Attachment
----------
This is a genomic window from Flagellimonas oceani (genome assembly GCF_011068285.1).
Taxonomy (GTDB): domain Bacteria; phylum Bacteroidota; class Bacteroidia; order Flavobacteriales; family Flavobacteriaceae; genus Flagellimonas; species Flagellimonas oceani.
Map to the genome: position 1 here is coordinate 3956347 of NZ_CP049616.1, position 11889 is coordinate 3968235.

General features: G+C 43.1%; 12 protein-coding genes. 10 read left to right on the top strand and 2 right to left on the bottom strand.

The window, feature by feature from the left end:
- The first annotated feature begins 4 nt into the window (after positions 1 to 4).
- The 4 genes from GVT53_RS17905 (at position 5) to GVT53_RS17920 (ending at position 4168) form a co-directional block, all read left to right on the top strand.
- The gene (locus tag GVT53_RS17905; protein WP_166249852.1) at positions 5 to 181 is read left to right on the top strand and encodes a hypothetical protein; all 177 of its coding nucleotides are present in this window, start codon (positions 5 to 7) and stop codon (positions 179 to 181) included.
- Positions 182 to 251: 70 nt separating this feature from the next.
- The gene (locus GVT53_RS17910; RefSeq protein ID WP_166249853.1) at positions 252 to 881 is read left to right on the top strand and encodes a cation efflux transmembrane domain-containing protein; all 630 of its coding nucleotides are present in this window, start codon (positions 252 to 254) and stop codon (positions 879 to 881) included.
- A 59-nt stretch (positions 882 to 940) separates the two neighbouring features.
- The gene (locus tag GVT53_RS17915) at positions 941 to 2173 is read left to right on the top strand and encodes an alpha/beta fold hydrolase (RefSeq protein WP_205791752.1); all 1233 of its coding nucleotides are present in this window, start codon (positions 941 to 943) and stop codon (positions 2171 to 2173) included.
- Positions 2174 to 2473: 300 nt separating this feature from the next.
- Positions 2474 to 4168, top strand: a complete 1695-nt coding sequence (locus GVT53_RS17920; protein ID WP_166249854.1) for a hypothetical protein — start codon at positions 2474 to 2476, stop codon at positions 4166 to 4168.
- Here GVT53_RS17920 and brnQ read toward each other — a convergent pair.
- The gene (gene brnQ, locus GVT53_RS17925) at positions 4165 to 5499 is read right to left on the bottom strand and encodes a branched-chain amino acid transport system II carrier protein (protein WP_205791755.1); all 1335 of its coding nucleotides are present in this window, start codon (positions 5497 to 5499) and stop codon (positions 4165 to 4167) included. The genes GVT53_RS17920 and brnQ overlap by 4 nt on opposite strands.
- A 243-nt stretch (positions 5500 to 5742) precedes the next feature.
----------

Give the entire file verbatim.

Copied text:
This is a genomic window from Flagellimonas oceani (genome assembly GCF_011068285.1).
Taxonomy (GTDB): domain Bacteria; phylum Bacteroidota; class Bacteroidia; order Flavobacteriales; family Flavobacteriaceae; genus Flagellimonas; species Flagellimonas oceani.
Map to the genome: position 1 here is coordinate 3956347 of NZ_CP049616.1, position 11889 is coordinate 3968235.

General features: G+C 43.1%; 12 protein-coding genes. 10 read left to right on the top strand and 2 right to left on the bottom strand.

The window, feature by feature from the left end:
- The first annotated feature begins 4 nt into the window (after positions 1 to 4).
- The 4 genes from GVT53_RS17905 (at position 5) to GVT53_RS17920 (ending at position 4168) form a co-directional block, all read left to right on the top strand.
- The gene (locus tag GVT53_RS17905; protein WP_166249852.1) at positions 5 to 181 is read left to right on the top strand and encodes a hypothetical protein; all 177 of its coding nucleotides are present in this window, start codon (positions 5 to 7) and stop codon (positions 179 to 181) included.
- Positions 182 to 251: 70 nt separating this feature from the next.
- The gene (locus GVT53_RS17910; RefSeq protein ID WP_166249853.1) at positions 252 to 881 is read left to right on the top strand and encodes a cation efflux transmembrane domain-containing protein; all 630 of its coding nucleotides are present in this window, start codon (positions 252 to 254) and stop codon (positions 879 to 881) included.
- A 59-nt stretch (positions 882 to 940) separates the two neighbouring features.
- The gene (locus tag GVT53_RS17915) at positions 941 to 2173 is read left to right on the top strand and encodes an alpha/beta fold hydrolase (RefSeq protein WP_205791752.1); all 1233 of its coding nucleotides are present in this window, start codon (positions 941 to 943) and stop codon (positions 2171 to 2173) included.
- Positions 2174 to 2473: 300 nt separating this feature from the next.
- Positions 2474 to 4168, top strand: a complete 1695-nt coding sequence (locus GVT53_RS17920; protein ID WP_166249854.1) for a hypothetical protein — start codon at positions 2474 to 2476, stop codon at positions 4166 to 4168.
- Here GVT53_RS17920 and brnQ read toward each other — a convergent pair.
- The gene (gene brnQ, locus GVT53_RS17925) at positions 4165 to 5499 is read right to left on the bottom strand and encodes a branched-chain amino acid transport system II carrier protein (protein WP_205791755.1); all 1335 of its coding nucleotides are present in this window, start codon (positions 5497 to 5499) and stop codon (positions 4165 to 4167) included. The genes GVT53_RS17920 and brnQ overlap by 4 nt on opposite strands.
- A 243-nt stretch (positions 5500 to 5742) precedes the next feature.